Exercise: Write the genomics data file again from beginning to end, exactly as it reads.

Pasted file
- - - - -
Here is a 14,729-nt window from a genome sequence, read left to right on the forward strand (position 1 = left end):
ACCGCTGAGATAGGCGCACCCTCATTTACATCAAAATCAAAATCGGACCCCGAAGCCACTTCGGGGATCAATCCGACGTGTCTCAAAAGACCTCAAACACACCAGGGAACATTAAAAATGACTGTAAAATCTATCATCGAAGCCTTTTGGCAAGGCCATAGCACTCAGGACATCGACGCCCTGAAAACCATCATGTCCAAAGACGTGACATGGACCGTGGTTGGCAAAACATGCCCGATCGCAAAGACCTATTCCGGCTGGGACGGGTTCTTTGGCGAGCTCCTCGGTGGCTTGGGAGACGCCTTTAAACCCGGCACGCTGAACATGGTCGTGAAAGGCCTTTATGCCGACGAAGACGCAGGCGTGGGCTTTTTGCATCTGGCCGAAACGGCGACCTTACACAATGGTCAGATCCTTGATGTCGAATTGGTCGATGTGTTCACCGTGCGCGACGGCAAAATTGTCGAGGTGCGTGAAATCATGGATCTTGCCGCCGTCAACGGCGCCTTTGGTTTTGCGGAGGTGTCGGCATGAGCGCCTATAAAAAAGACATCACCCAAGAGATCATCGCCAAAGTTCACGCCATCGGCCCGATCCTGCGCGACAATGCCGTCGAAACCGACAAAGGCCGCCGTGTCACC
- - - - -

Here is a 14,729-nt window from a genome sequence, read left to right on the forward strand (position 1 = left end):
ACCGCTGAGATAGGCGCACCCTCATTTACATCAAAATCAAAATCGGACCCCGAAGCCACTTCGGGGATCAATCCGACGTGTCTCAAAAGACCTCAAACACACCAGGGAACATTAAAAATGACTGTAAAATCTATCATCGAAGCCTTTTGGCAAGGCCATAGCACTCAGGACATCGACGCCCTGAAAACCATCATGTCCAAAGACGTGACATGGACCGTGGTTGGCAAAACATGCCCGATCGCAAAGACCTATTCCGGCTGGGACGGGTTCTTTGGCGAGCTCCTCGGTGGCTTGGGAGACGCCTTTAAACCCGGCACGCTGAACATGGTCGTGAAAGGCCTTTATGCCGACGAAGACGCAGGCGTGGGCTTTTTGCATCTGGCCGAAACGGCGACCTTACACAATGGTCAGATCCTTGATGTCGAATTGGTCGATGTGTTCACCGTGCGCGACGGCAAAATTGTCGAGGTGCGTGAAATCATGGATCTTGCCGCCGTCAACGGCGCCTTTGGTTTTGCGGAGGTGTCGGCATGAGCGCCTATAAAAAAGACATCACCCAAGAGATCATCGCCAAAGTTCACGCCATCGGCCCGATCCTGCGCGACAATGCCGTCGAAACCGACAAAGGCCGCCGTGTCACC